Untreated Sleep Apnea is Linked to Metabolic and Cardiovascular Stress

A new study in The Journal of Clinical Endocrinology & Metabolism shows that if sleep apnea is left untreated, even for just a few days, can increase blood sugar and fat levels, stress hormones and blood pressure. This study also adds support for the consistent use of CPAP, which can lead us to discussing the further importance of oral appliance therapy for those that are CPAP non-compliant.

An improved study, results

Previous studies focusing on metabolic and patients with OSA, typically collected data while participants were awake. As a result, this only showed us one area of how OSA affects a person’s overall health and wellbeing. In this new study, participants slept in a sleep laboratory at the Johns Hopkins Bayview Medical Center. Here, their brain waves, blood oxygen levels, heart rates and breathing were recorded every night. Their eye and leg movements were also observed and recorded.

Blood samples were taken from 31 patients with moderate to severe OSA and had a history of regular CPAP use for two nights. Samples were drawn every 20 minutes starting at nine at night until six in the morning. The researchers found that CPAP withdrawal caused:

  • Recurrence of OSA associated with sleep disruption.
  • Elevated heart rate.
  • Reduced blood oxygen.

This withdrawal also led to increased levels of free fatty acids, glucose, cortisol and blood pressure during sleep. The more severe the OSA was in a participant, the more these areas increased.  

Importance of treatment for sleep apnea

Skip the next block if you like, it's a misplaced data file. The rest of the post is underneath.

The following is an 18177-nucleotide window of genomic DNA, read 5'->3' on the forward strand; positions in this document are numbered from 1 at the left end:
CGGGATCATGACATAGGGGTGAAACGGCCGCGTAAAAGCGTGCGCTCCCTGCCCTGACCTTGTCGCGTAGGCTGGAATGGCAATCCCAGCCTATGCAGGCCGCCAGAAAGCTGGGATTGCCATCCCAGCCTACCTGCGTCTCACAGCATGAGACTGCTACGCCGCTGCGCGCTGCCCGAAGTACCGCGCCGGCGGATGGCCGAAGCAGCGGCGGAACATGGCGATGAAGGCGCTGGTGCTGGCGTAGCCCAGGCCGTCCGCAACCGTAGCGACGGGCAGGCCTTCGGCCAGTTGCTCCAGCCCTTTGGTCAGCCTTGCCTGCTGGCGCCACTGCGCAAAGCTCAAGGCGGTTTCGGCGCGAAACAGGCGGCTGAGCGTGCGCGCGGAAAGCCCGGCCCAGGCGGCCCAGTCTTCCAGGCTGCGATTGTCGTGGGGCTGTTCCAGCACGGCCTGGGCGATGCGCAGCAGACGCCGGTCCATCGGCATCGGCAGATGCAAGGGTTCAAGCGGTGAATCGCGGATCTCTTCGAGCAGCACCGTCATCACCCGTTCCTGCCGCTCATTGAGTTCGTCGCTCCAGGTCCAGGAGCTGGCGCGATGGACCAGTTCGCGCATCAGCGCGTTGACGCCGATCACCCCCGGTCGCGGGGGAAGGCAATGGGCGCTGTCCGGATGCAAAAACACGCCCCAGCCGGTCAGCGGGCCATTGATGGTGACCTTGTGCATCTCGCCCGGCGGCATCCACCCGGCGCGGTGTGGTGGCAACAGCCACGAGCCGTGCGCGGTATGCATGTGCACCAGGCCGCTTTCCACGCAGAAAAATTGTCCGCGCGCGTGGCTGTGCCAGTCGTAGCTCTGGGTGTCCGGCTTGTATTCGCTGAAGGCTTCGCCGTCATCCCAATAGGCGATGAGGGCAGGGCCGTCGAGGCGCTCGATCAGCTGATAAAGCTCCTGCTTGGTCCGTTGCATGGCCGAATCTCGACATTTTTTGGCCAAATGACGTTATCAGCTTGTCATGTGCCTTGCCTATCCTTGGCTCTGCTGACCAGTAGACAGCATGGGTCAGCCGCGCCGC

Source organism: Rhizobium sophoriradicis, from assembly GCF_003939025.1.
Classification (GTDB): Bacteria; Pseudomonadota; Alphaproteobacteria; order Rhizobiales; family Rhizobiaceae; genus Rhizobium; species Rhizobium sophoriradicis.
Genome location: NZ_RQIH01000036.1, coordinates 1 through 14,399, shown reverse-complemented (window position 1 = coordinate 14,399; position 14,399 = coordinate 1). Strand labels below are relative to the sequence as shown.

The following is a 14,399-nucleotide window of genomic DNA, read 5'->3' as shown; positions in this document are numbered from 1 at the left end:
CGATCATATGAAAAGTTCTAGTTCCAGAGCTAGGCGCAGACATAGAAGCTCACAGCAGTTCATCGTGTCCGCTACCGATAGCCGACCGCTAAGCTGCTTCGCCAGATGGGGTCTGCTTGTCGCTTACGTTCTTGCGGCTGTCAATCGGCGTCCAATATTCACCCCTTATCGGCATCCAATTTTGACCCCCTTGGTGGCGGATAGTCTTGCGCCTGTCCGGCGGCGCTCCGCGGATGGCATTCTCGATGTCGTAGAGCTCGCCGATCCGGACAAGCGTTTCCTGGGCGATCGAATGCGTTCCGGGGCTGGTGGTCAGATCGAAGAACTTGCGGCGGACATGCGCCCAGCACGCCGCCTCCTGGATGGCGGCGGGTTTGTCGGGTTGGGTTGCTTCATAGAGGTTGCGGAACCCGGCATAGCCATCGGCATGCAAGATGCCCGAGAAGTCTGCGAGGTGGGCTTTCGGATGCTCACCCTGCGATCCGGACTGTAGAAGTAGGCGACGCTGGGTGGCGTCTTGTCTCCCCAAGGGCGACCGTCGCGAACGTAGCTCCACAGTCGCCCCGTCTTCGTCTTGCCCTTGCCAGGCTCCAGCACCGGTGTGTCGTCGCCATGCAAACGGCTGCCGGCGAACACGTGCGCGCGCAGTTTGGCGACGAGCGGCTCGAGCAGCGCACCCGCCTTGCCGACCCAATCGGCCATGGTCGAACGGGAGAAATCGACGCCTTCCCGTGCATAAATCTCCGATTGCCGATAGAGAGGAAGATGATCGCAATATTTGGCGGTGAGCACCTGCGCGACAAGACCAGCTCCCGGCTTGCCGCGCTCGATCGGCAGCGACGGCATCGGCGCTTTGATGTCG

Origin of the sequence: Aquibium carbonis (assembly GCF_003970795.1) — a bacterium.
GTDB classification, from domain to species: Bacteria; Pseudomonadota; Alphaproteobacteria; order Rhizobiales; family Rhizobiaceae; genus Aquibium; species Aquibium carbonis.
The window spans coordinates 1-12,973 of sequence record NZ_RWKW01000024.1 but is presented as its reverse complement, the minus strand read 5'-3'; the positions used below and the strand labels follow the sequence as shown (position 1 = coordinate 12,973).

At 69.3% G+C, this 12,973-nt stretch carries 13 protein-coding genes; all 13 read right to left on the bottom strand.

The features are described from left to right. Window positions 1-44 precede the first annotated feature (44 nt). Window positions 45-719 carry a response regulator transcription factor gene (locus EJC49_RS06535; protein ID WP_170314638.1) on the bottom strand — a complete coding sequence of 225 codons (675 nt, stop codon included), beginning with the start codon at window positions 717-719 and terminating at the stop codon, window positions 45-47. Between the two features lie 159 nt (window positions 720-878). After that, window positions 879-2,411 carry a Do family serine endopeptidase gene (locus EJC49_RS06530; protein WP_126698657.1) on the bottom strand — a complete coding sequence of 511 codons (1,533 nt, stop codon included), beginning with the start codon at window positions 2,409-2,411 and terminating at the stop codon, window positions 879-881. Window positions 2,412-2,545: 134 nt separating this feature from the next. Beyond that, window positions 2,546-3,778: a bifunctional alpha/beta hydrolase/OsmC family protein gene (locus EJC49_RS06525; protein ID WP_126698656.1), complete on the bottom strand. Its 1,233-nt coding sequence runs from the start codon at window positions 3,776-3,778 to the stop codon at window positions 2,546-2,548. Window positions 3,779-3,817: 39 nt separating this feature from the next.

While this study emphasized the importance of CPAP therapy for OSA patients to prevent metabolic and cardiovascular consequences, this can be the same for oral appliance therapy. This is especially true for OSA patients who have a hard time tolerating CPAP. ORal appliance therapy can help provide proper treatment for OSA while also preventing complications.

As dental sleep medicine specialists, we have the unique opportunity to provide our patients with treatment that works and is comfortable. Let’s continue to remain ahead of the treatment of sleep apnea with oral appliance therapy and the benefits it continues to offer.


Women Have Trouble Sleeping

Millions of Americans have a hard time falling or staying asleep at night. This is especially true for women more than men. According to a professor at the Yale School of Medicine, insomnia is more common in females and can begin early on in women in their teens or 20s.

Research has shown that women are more likely than men to experience insomnia and other sleep disorders. In fact, they are about 1.5 times more likely to have insomnia. A 2006 Canadian study found women were 1.3 to 1.8 times more likely than men to have insomnia. And in a 2007 National Sleep Foundation poll of Americans, 60 percent of women between the ages of 18 and 24 only got a good night’s sleep a few times a week while 52 percent of men only had a good night’s sleep a few days a week.

Why is this the case?

Women have a greater likelihood of developing insomnia and other sleep disorders because of tremendous changes in hormonal levels experienced from the time they begin menstruating to menopause. Pregnant women may also have trouble sleeping due to increased urination, restless leg syndrome, acid reflux, leg cramps and other discomforts. And for women going through menopause, their sleep can be disturbed by hot flashes and night sweats that might last for years.

It is also possible for women to be kept up at night due to non-hormonal factors. For example, more men snore. That means more women have to listen to that snoring, which can make falling asleep even more difficult. Additionally, men are more likely to have obstructive sleep apnea, which can interrupt women during sleep due to pauses in breathing and potential snoring.

The reasons for insomnia and other sleep disorders needs to be explored. It also needs to go beyond just offering sleep aids. Additionally, many people might self-medicate with alcohol, which as you know, can worsen symptoms of sleep apnea and cause even more inconsistent sleep.

We need to help our patients get a better night’s sleep every night, no matter what their sleep disorder is. By asking the right questions and paying attention to their complaints, you might be just what they need to begin their journey toward healthy sleep and wellbeing.